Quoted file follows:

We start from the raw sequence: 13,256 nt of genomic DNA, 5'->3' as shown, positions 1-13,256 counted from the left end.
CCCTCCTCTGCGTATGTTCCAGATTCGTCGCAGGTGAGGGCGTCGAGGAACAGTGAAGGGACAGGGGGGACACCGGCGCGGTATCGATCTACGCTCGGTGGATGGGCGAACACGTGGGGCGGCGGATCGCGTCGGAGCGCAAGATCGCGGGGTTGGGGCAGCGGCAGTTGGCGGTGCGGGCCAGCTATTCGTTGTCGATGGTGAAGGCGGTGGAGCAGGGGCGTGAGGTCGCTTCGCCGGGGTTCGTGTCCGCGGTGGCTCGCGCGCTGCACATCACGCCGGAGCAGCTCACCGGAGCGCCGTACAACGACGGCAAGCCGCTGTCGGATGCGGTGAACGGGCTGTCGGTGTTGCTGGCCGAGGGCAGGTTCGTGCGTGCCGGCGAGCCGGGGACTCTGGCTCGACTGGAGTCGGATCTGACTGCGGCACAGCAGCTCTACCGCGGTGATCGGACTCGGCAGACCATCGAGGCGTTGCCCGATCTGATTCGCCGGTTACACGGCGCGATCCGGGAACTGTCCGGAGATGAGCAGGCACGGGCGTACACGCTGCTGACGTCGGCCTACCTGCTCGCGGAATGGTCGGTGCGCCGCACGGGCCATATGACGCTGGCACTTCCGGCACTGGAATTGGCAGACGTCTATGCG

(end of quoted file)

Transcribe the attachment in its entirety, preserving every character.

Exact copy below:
We start from the raw sequence: 13,256 nt of genomic DNA, 5'->3' as shown, positions 1-13,256 counted from the left end.
CCCTCCTCTGCGTATGTTCCAGATTCGTCGCAGGTGAGGGCGTCGAGGAACAGTGAAGGGACAGGGGGGACACCGGCGCGGTATCGATCTACGCTCGGTGGATGGGCGAACACGTGGGGCGGCGGATCGCGTCGGAGCGCAAGATCGCGGGGTTGGGGCAGCGGCAGTTGGCGGTGCGGGCCAGCTATTCGTTGTCGATGGTGAAGGCGGTGGAGCAGGGGCGTGAGGTCGCTTCGCCGGGGTTCGTGTCCGCGGTGGCTCGCGCGCTGCACATCACGCCGGAGCAGCTCACCGGAGCGCCGTACAACGACGGCAAGCCGCTGTCGGATGCGGTGAACGGGCTGTCGGTGTTGCTGGCCGAGGGCAGGTTCGTGCGTGCCGGCGAGCCGGGGACTCTGGCTCGACTGGAGTCGGATCTGACTGCGGCACAGCAGCTCTACCGCGGTGATCGGACTCGGCAGACCATCGAGGCGTTGCCCGATCTGATTCGCCGGTTACACGGCGCGATCCGGGAACTGTCCGGAGATGAGCAGGCACGGGCGTACACGCTGCTGACGTCGGCCTACCTGCTCGCGGAATGGTCGGTGCGCCGCACGGGCCATATGACGCTGGCACTTCCGGCACTGGAATTGGCAGACGTCTATGCG